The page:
If you have some spare time, please read the article about creating menu pages so that you can understand what the abstract class does. If you do not have time at this moment, then you can just copy the code from here:

WordPress Metabox Class

We will now begin to code our metabox class by extending our abstract class. We will have to modify some of the inherited methods:

  • init_settings() – get the settings using the get_post_meta
  • save_settings() – save the settings using the update_post_meta

First, we will define our attributes:

Most of the defined attributes are the attributes we have described above as the metabox parameters. The only new attributes are the $post_id used to save the settings for that content and the array $post_types that defines for which content our metabox will be displayed.

Now let’s define our constructor method that will set every attribute and also hook into the appropriate WordPress action hooks.

In these method we will first check if everything is set as it should be. The metabox will not be created if the $slug$context or $priority is empty. Also if there is not post type defined for which we will create the metabox, the metabox will not be created. If for some reason the title is not set, we will create it from the slug.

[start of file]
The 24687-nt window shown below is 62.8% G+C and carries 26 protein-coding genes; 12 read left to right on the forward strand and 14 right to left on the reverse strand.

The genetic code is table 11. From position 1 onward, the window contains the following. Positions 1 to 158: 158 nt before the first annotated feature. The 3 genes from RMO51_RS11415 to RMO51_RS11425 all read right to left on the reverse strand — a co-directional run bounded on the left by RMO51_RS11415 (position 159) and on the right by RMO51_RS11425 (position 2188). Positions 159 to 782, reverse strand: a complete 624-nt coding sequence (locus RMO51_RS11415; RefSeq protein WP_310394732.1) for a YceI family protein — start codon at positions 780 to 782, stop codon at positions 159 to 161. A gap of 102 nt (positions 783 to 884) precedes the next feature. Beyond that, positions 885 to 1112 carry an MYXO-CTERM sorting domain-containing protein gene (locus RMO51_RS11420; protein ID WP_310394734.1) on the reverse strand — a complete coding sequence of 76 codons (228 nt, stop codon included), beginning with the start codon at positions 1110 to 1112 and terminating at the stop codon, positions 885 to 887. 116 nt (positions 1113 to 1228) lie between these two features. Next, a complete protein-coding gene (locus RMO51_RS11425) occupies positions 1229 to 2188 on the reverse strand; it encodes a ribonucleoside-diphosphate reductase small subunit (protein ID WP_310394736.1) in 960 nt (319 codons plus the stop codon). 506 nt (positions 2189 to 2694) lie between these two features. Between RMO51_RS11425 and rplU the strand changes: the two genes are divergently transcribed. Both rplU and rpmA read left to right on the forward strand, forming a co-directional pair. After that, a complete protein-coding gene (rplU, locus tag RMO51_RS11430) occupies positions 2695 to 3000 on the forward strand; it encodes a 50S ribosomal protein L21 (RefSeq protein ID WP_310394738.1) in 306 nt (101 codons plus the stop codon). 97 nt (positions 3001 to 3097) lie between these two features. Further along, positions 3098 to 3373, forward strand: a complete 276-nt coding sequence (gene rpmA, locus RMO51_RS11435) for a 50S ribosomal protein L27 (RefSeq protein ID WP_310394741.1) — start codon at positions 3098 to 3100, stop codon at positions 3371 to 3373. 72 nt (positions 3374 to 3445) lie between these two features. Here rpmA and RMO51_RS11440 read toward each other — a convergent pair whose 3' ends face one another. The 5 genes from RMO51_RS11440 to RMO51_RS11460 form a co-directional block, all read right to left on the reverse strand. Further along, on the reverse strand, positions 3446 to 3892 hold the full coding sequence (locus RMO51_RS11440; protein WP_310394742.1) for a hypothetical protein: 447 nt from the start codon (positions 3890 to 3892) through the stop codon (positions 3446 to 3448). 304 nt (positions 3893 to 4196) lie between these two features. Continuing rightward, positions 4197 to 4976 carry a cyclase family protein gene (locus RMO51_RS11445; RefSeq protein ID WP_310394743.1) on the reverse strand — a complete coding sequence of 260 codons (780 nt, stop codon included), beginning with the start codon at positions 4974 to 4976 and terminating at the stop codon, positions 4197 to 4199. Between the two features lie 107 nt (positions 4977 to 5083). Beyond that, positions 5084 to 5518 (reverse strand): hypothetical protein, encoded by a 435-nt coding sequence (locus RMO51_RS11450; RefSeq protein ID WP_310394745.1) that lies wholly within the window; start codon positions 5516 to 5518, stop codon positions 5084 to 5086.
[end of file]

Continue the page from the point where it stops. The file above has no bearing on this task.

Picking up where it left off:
We are adding the method register to the action hook add_meta_boxes and also the method save_meta_settings to the action hook save_post.

Let’s define our method register that is used to add our metabox:

Here we check if the provided post type ($post_type) is also in our array of allowed post types ($post_types). If it is, then we are adding our metabox.

Rendering the WordPress Metabox

In the function add_meta_box we also pass a method render which is used to render the content of our metabox. Let’s define it now:

In this method we set the post ID to our attribute $post_id and then we are also calling a method init_settings to retrieve our settings so that each of our defined fields can be populated with the according value.